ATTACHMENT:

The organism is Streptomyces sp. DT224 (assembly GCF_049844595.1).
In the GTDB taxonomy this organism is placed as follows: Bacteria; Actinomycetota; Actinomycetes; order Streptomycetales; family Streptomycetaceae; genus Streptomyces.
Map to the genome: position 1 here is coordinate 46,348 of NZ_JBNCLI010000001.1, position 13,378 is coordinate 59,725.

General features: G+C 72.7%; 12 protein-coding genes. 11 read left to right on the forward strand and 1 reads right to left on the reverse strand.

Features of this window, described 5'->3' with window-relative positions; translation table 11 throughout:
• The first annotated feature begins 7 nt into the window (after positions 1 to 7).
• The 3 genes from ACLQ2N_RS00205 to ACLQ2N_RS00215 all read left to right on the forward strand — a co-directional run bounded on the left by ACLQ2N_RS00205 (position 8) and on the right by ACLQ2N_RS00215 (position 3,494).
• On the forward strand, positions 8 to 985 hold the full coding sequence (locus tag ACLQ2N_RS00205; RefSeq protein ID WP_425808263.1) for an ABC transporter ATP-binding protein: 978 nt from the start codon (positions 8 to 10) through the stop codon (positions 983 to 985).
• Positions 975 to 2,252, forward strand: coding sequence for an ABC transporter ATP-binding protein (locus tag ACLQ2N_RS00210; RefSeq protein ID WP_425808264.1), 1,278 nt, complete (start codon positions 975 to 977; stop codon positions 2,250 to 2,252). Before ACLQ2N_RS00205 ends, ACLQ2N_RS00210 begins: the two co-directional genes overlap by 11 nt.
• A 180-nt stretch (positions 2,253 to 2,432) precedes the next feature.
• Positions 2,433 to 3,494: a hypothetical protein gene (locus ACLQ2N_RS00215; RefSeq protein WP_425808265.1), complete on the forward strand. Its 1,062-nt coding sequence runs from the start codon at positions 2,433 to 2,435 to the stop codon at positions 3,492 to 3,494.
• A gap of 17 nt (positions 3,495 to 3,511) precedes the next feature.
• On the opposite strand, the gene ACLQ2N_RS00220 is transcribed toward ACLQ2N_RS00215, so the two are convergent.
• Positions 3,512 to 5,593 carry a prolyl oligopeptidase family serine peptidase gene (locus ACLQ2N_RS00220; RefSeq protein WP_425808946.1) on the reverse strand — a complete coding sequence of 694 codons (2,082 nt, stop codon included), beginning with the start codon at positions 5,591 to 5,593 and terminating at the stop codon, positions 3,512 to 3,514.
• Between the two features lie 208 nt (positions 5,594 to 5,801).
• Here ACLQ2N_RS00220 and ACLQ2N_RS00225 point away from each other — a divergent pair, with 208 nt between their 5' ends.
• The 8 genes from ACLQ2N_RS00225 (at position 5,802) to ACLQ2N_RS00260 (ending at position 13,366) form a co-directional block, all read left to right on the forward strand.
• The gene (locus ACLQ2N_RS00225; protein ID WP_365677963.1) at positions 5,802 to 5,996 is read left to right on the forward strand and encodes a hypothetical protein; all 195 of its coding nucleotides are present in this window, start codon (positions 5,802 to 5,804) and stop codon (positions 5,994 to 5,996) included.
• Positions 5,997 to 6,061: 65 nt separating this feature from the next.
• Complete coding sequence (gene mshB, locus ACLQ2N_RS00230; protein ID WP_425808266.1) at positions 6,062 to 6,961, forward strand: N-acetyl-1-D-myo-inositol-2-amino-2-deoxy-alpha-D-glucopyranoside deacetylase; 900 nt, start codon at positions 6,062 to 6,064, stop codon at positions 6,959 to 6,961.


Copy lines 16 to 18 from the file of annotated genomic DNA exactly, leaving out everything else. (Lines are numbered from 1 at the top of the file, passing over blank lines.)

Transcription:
• Here ACLQ2N_RS00220 and ACLQ2N_RS00225 point away from each other — a divergent pair, with 208 nt between their 5' ends.
• The 8 genes from ACLQ2N_RS00225 (at position 5,802) to ACLQ2N_RS00260 (ending at position 13,366) form a co-directional block, all read left to right on the forward strand.
• The gene (locus ACLQ2N_RS00225; protein ID WP_365677963.1) at positions 5,802 to 5,996 is read left to right on the forward strand and encodes a hypothetical protein; all 195 of its coding nucleotides are present in this window, start codon (positions 5,802 to 5,804) and stop codon (positions 5,994 to 5,996) included.